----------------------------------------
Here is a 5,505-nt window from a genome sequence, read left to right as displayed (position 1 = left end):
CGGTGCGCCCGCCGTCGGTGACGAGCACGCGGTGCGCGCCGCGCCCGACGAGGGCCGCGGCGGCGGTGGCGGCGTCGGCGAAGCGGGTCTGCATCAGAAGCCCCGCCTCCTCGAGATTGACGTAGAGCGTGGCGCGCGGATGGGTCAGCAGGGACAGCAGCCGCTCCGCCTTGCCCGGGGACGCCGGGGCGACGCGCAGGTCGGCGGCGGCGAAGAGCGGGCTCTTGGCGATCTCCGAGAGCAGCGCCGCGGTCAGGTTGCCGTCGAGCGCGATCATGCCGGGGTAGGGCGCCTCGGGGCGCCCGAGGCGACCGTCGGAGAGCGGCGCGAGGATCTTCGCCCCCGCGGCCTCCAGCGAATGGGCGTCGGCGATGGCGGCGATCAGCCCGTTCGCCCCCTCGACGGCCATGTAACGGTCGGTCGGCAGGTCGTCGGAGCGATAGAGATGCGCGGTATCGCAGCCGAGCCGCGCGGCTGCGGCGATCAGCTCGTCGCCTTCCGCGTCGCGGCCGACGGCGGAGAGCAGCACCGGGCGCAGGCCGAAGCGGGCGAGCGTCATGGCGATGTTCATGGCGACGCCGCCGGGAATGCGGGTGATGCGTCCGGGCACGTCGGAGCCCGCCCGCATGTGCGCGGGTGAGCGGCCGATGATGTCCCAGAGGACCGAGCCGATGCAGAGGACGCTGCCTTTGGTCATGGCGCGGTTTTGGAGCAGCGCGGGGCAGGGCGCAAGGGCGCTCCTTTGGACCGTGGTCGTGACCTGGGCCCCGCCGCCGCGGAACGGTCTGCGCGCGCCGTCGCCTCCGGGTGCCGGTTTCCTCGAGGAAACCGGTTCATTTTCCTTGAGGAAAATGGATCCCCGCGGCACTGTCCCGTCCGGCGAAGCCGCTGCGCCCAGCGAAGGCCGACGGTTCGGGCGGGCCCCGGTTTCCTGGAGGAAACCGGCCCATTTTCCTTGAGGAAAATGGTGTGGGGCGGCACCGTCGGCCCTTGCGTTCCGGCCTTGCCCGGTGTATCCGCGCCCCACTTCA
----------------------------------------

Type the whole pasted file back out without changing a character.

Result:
Here is a 5,505-nt window from a genome sequence, read left to right as displayed (position 1 = left end):
CGGTGCGCCCGCCGTCGGTGACGAGCACGCGGTGCGCGCCGCGCCCGACGAGGGCCGCGGCGGCGGTGGCGGCGTCGGCGAAGCGGGTCTGCATCAGAAGCCCCGCCTCCTCGAGATTGACGTAGAGCGTGGCGCGCGGATGGGTCAGCAGGGACAGCAGCCGCTCCGCCTTGCCCGGGGACGCCGGGGCGACGCGCAGGTCGGCGGCGGCGAAGAGCGGGCTCTTGGCGATCTCCGAGAGCAGCGCCGCGGTCAGGTTGCCGTCGAGCGCGATCATGCCGGGGTAGGGCGCCTCGGGGCGCCCGAGGCGACCGTCGGAGAGCGGCGCGAGGATCTTCGCCCCCGCGGCCTCCAGCGAATGGGCGTCGGCGATGGCGGCGATCAGCCCGTTCGCCCCCTCGACGGCCATGTAACGGTCGGTCGGCAGGTCGTCGGAGCGATAGAGATGCGCGGTATCGCAGCCGAGCCGCGCGGCTGCGGCGATCAGCTCGTCGCCTTCCGCGTCGCGGCCGACGGCGGAGAGCAGCACCGGGCGCAGGCCGAAGCGGGCGAGCGTCATGGCGATGTTCATGGCGACGCCGCCGGGAATGCGGGTGATGCGTCCGGGCACGTCGGAGCCCGCCCGCATGTGCGCGGGTGAGCGGCCGATGATGTCCCAGAGGACCGAGCCGATGCAGAGGACGCTGCCTTTGGTCATGGCGCGGTTTTGGAGCAGCGCGGGGCAGGGCGCAAGGGCGCTCCTTTGGACCGTGGTCGTGACCTGGGCCCCGCCGCCGCGGAACGGTCTGCGCGCGCCGTCGCCTCCGGGTGCCGGTTTCCTCGAGGAAACCGGTTCATTTTCCTTGAGGAAAATGGATCCCCGCGGCACTGTCCCGTCCGGCGAAGCCGCTGCGCCCAGCGAAGGCCGACGGTTCGGGCGGGCCCCGGTTTCCTGGAGGAAACCGGCCCATTTTCCTTGAGGAAAATGGTGTGGGGCGGCACCGTCGGCCCTTGCGTTCCGGCCTTGCCCGGTGTATCCGCGCCCCACTTCA